|Sokorai, Kimberly - Baxendale|
|Jin, Zhonglin - Tony Jin|
Submitted to: International Journal of Food Microbiology
Publication Type: Peer Reviewed Journal
Publication Acceptance Date: 12/17/2017
Publication Date: 1/20/2018
Citation: Mukhopadhyay, S., Sokorai, K.J., Ukuku, D.O., Jin, Z.T., Fan, X., Olanya, O.M., Juneja, V.K. 2018. Inactivation of Salmonella in tomato stem scars by organic acid wash and chitosan-allyl isothiocyanate coating. International Journal of Food Microbiology. 266:234-240.
Interpretive Summary: The microbial safety of fresh fruits and vegetables continues to be a major concern. Tomatoes, leafy greens, and melons have been frequently implicated in outbreaks of foodborne illness. Currently, produce industry relies on a chlorine based sanitizer wash. However, effectiveness of chlorine wash is limited and the effectiveness of chlorine reduces rapidly on contact with organic matter. Chlorine also reacts with carbohydrates on produce surface to form carcinogenic byproducts. Due to the severity of this problem there is a need for development of a safe and effective intervention strategy as an alternative to chlorine-based wash. Thermal treatment is not an appropriate method for decontamination since produce is very heat sensitive. The purpose of present study was to evaluate the combined or synergistic antimicrobial efficacy of an integrated method utilizing organic acid wash and chitosan-allyl isothiocyanate coating against Salmonella on stem scars of tomatoes.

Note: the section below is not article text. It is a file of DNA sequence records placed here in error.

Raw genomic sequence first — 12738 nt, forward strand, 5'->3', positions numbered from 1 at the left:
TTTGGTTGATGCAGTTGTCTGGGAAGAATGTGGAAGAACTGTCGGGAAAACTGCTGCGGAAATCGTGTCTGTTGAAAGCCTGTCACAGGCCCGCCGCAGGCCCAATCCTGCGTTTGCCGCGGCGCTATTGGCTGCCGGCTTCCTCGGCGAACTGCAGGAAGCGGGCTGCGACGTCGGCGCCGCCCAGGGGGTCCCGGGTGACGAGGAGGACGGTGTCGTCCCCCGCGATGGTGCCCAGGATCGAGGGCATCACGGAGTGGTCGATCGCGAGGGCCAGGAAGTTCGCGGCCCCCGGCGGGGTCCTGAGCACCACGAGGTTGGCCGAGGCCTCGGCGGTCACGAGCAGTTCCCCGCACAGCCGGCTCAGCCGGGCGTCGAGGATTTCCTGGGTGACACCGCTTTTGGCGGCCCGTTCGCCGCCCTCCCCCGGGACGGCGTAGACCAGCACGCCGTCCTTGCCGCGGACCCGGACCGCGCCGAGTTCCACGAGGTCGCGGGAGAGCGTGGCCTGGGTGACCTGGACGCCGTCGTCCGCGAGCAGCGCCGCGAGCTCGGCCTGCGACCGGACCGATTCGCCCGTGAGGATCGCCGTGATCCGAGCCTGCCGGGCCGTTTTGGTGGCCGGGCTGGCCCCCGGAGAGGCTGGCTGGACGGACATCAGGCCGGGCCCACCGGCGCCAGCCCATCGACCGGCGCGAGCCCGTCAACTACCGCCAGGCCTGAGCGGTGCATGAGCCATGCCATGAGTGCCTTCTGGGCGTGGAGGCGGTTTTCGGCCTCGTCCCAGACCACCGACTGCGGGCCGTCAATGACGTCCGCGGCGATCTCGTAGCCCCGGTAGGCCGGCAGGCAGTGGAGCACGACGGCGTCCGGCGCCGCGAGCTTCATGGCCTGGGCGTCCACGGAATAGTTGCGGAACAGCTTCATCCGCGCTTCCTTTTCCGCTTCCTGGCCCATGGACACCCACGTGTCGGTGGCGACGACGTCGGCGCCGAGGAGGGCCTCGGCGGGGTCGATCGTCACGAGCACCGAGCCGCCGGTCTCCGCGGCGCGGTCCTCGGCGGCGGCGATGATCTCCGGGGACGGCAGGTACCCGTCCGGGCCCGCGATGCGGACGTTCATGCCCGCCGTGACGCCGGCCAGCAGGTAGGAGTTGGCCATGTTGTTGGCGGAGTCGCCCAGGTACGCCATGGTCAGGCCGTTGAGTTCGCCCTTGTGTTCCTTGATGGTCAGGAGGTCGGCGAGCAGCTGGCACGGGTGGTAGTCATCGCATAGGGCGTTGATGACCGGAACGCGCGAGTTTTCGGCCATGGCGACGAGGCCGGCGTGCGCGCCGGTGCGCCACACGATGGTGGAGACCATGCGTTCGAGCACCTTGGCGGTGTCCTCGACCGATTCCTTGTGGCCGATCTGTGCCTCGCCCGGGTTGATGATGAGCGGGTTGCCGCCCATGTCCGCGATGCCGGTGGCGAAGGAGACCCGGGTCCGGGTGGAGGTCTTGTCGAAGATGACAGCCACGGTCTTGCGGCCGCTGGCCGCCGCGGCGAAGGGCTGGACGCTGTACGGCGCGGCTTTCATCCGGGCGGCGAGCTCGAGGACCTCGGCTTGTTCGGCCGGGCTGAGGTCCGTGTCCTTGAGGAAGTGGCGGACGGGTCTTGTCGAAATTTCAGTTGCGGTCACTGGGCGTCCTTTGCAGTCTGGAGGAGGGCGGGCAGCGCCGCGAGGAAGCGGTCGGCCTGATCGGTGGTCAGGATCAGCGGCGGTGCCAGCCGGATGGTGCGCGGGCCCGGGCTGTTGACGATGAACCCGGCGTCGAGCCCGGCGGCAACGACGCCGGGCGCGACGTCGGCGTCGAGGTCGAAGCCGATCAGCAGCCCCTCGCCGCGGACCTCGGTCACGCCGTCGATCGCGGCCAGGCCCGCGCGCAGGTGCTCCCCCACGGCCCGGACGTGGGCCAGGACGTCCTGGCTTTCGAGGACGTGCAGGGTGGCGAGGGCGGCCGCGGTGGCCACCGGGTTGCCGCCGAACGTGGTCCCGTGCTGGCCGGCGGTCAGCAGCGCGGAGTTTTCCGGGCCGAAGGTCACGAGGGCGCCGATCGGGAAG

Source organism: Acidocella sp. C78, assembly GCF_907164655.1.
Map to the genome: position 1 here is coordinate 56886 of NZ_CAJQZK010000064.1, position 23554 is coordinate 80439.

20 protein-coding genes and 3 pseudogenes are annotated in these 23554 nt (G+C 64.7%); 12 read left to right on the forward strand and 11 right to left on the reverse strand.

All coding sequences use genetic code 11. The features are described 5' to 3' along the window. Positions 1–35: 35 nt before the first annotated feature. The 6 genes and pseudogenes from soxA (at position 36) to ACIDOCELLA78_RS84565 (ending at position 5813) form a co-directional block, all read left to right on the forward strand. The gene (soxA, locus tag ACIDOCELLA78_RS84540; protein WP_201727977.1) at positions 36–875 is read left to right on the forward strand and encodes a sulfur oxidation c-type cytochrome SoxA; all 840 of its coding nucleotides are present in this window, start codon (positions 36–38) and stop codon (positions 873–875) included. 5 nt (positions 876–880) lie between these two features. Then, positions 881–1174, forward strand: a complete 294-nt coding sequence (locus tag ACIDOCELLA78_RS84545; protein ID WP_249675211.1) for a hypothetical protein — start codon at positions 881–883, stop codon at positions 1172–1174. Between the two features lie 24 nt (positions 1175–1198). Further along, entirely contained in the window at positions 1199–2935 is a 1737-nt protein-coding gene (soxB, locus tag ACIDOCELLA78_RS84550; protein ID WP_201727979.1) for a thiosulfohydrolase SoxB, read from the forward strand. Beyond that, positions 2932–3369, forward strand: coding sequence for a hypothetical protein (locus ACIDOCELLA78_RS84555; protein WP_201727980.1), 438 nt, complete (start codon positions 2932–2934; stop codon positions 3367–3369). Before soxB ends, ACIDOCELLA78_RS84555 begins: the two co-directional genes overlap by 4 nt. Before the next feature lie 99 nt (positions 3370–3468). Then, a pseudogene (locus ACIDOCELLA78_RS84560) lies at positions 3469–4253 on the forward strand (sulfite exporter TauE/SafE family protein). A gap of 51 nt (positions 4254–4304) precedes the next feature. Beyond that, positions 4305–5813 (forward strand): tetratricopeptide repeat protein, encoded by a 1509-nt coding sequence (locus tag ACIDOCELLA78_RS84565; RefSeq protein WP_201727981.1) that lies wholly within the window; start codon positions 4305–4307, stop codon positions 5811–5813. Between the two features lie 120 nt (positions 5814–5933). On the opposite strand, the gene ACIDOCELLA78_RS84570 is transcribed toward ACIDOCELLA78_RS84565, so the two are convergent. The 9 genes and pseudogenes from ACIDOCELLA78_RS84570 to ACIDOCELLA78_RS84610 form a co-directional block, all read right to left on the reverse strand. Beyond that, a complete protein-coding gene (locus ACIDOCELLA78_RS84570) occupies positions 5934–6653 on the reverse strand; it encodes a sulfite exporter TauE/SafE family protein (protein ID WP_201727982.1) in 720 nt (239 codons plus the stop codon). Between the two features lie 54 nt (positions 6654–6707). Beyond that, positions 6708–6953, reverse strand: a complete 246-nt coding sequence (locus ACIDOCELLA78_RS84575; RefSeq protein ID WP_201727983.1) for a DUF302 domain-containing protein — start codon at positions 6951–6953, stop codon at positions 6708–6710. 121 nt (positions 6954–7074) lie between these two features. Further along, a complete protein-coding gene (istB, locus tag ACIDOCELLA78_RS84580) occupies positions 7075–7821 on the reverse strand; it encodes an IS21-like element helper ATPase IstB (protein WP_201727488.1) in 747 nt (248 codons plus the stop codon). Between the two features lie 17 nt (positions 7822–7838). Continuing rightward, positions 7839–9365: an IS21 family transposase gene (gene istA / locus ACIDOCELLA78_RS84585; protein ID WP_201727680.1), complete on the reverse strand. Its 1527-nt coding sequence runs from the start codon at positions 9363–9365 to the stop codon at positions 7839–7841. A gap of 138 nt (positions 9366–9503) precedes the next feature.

Technical Abstract: The objective of this study was to evaluate inactivation of inoculated Salmonella enterica on tomato stem scars exploiting integrated treatment of organic acid wash (AW) followed by chitosan-allyl isothiocyanate (CT-AIT) coating. The treatment effect on microbial loads and fruit quality during 21 days storage at 10 degrees C was also determined. A bacterial cocktail containing three serotypes of Salmonella enterica was used for this study based on their association with produce-related outbreaks. Tomatoes were spot inoculated on stem scars and then immersed in a mixture of organic acid solution (700 mL) containing 0.5% (v/v) acetic (AA) and formic acid (FA) to wash under mild agitation for 1 min at ambient temperature (22 degrees C) followed by 1 min dipping in a coating solution containing 6 ml AIT/g CT. AW in 0.5% organic acid (AA+FA) for 1 min reduced Salmonella population by 2.7 log CFU/g from an initial load of 7.8 log CFU/g, while additional coating treatment of AW tomatoes reduced the pathogens on stem scars to undetectable levels (< 0.7log CFU/g), achieving greater than 5 log CFU/g reduction of the pathogen. Although the populations of Salmonella in the controls (ca. 7.8 log CFU/g stem scar) did not change significantly during 21 days of storage at 10 degrees C, the populations were reduced to undetectable level in the integrated (AW plus CT-AIT) treated stem scars on day 1 and no regrowth was observed during storage. The treatment significantly (p < 0.05) reduced background bacterial loads to ca. 1.3 log CFU/g and the population remained unchanged through day 21 at 10 degrees C. The treatment also completely inactivated mold and yeast on day 1 with no growth reoccurrence. These results indicate that the integrated treatment can provide a safe and effective intervention strategy for tomatoes.